Technology-enhanced collaborative writing for second language learning has been receiving accumulating attention from researchers and educators over years. However, there was a lack of updated review with foci on the types and effectiveness of technologies in collaborative writing. This study conducted a systematic and in-depth review of 34 relevant empirical studies from 2009 to 2019. The results showed that wikis, Google Docs, offline word processors, Facebook, chats, and forums were the six main types of tools for collaborative writing. Technologies had overall positive effects on students’ joint writing qualities, individual writing development, and perceptions of learning tasks. Advantages include prompting group interactions, helping students reflect on their work and identify errors and weakness, boosting learner motivation and confidence, facilitating writing, encouraging students to learn from others, and making the learning process enjoyable. Technologies may be ineffective when technologies were inconvenient to use, when students did not devote adequate effort to planning and reflection, and when students lacked co-responsibility for the writing. This research aims to help researchers and educators understand factors that lead to effective technology enhanced collaborative writing and assist their selection of appropriate technologies and implementation of collaborative writing in and out of class.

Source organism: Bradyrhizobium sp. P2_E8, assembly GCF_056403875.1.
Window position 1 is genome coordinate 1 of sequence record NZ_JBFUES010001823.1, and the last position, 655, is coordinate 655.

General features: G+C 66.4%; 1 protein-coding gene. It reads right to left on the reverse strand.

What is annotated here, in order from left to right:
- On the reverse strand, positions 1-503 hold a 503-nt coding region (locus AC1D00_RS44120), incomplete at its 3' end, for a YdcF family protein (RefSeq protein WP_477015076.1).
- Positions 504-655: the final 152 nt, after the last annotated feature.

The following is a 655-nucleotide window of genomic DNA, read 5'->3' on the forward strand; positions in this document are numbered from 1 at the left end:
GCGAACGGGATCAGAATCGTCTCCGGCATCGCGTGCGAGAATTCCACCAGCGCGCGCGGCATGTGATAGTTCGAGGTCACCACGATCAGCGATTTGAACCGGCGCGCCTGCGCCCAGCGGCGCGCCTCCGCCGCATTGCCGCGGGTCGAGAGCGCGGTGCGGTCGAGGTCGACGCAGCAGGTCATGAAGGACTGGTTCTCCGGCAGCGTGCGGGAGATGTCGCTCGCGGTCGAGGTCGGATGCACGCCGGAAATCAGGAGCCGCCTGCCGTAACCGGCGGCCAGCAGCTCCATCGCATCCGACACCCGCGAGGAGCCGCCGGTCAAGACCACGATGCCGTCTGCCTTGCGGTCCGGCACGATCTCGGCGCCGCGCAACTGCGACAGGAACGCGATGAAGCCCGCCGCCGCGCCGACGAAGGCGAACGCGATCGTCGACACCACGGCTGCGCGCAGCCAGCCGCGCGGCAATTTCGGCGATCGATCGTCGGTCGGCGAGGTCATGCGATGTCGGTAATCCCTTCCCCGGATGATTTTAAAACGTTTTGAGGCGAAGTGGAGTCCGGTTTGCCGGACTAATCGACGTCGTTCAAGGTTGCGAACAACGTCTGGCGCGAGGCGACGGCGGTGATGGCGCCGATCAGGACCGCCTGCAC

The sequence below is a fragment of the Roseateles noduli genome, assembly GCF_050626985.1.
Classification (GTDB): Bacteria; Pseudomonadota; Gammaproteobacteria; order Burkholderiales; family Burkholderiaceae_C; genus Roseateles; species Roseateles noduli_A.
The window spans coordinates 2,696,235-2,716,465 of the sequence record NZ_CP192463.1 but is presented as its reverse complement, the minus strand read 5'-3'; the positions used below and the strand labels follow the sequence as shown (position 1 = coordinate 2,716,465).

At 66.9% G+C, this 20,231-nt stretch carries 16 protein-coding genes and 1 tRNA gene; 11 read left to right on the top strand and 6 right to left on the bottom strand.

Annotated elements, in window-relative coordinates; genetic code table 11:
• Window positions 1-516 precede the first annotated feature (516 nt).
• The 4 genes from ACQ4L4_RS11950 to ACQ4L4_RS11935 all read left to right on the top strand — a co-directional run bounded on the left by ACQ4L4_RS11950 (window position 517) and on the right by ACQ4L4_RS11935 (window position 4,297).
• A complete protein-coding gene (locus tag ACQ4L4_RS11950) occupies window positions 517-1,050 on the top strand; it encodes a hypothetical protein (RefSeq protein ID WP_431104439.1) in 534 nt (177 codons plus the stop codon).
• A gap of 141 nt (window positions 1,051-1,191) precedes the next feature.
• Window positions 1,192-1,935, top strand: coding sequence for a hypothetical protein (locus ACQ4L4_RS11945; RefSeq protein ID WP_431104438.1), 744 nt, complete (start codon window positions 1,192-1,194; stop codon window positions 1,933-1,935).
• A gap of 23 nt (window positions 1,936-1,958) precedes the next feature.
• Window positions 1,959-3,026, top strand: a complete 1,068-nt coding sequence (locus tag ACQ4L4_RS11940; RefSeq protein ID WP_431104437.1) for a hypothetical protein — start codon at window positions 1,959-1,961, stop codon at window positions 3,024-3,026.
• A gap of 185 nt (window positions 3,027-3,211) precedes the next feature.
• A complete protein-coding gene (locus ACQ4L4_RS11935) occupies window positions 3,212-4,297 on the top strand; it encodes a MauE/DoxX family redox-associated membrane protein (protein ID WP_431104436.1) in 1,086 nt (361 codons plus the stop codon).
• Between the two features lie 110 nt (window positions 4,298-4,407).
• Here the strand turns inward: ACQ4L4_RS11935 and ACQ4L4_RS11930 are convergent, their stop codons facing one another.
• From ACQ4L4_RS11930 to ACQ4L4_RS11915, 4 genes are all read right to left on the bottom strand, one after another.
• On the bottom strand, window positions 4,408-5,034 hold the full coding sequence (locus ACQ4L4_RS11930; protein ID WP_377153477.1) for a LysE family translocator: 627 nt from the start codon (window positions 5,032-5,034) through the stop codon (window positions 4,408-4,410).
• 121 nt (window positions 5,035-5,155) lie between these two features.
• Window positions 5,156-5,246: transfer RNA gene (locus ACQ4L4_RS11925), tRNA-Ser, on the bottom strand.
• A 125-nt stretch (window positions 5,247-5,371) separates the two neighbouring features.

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- Collaborative writing
- computer-assisted language learning
- second language writing
- technology-enhanced language learning